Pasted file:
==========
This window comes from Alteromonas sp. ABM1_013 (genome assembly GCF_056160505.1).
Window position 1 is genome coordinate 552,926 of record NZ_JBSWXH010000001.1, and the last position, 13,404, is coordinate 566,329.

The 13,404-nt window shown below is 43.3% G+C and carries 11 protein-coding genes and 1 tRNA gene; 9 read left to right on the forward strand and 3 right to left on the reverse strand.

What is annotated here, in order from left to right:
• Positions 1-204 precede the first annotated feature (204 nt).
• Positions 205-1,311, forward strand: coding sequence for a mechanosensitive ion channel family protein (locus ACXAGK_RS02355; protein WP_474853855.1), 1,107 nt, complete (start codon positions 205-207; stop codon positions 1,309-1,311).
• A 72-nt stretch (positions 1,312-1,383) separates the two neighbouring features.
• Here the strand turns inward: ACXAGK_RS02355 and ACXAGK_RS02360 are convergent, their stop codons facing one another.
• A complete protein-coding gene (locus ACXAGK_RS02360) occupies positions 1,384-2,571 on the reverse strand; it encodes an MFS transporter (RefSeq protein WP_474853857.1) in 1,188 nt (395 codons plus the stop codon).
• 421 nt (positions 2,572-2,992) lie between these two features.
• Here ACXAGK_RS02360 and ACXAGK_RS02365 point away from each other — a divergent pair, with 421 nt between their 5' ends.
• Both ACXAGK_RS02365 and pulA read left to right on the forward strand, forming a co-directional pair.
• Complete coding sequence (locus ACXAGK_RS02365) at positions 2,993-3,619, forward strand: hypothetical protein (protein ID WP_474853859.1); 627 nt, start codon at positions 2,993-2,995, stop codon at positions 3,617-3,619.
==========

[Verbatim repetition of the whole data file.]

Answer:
This window comes from Alteromonas sp. ABM1_013 (genome assembly GCF_056160505.1).
Window position 1 is genome coordinate 552,926 of record NZ_JBSWXH010000001.1, and the last position, 13,404, is coordinate 566,329.

The 13,404-nt window shown below is 43.3% G+C and carries 11 protein-coding genes and 1 tRNA gene; 9 read left to right on the forward strand and 3 right to left on the reverse strand.

What is annotated here, in order from left to right:
• Positions 1-204 precede the first annotated feature (204 nt).
• Positions 205-1,311, forward strand: coding sequence for a mechanosensitive ion channel family protein (locus ACXAGK_RS02355; protein WP_474853855.1), 1,107 nt, complete (start codon positions 205-207; stop codon positions 1,309-1,311).
• A 72-nt stretch (positions 1,312-1,383) separates the two neighbouring features.
• Here the strand turns inward: ACXAGK_RS02355 and ACXAGK_RS02360 are convergent, their stop codons facing one another.
• A complete protein-coding gene (locus ACXAGK_RS02360) occupies positions 1,384-2,571 on the reverse strand; it encodes an MFS transporter (RefSeq protein WP_474853857.1) in 1,188 nt (395 codons plus the stop codon).
• 421 nt (positions 2,572-2,992) lie between these two features.
• Here ACXAGK_RS02360 and ACXAGK_RS02365 point away from each other — a divergent pair, with 421 nt between their 5' ends.
• Both ACXAGK_RS02365 and pulA read left to right on the forward strand, forming a co-directional pair.
• Complete coding sequence (locus ACXAGK_RS02365) at positions 2,993-3,619, forward strand: hypothetical protein (protein ID WP_474853859.1); 627 nt, start codon at positions 2,993-2,995, stop codon at positions 3,617-3,619.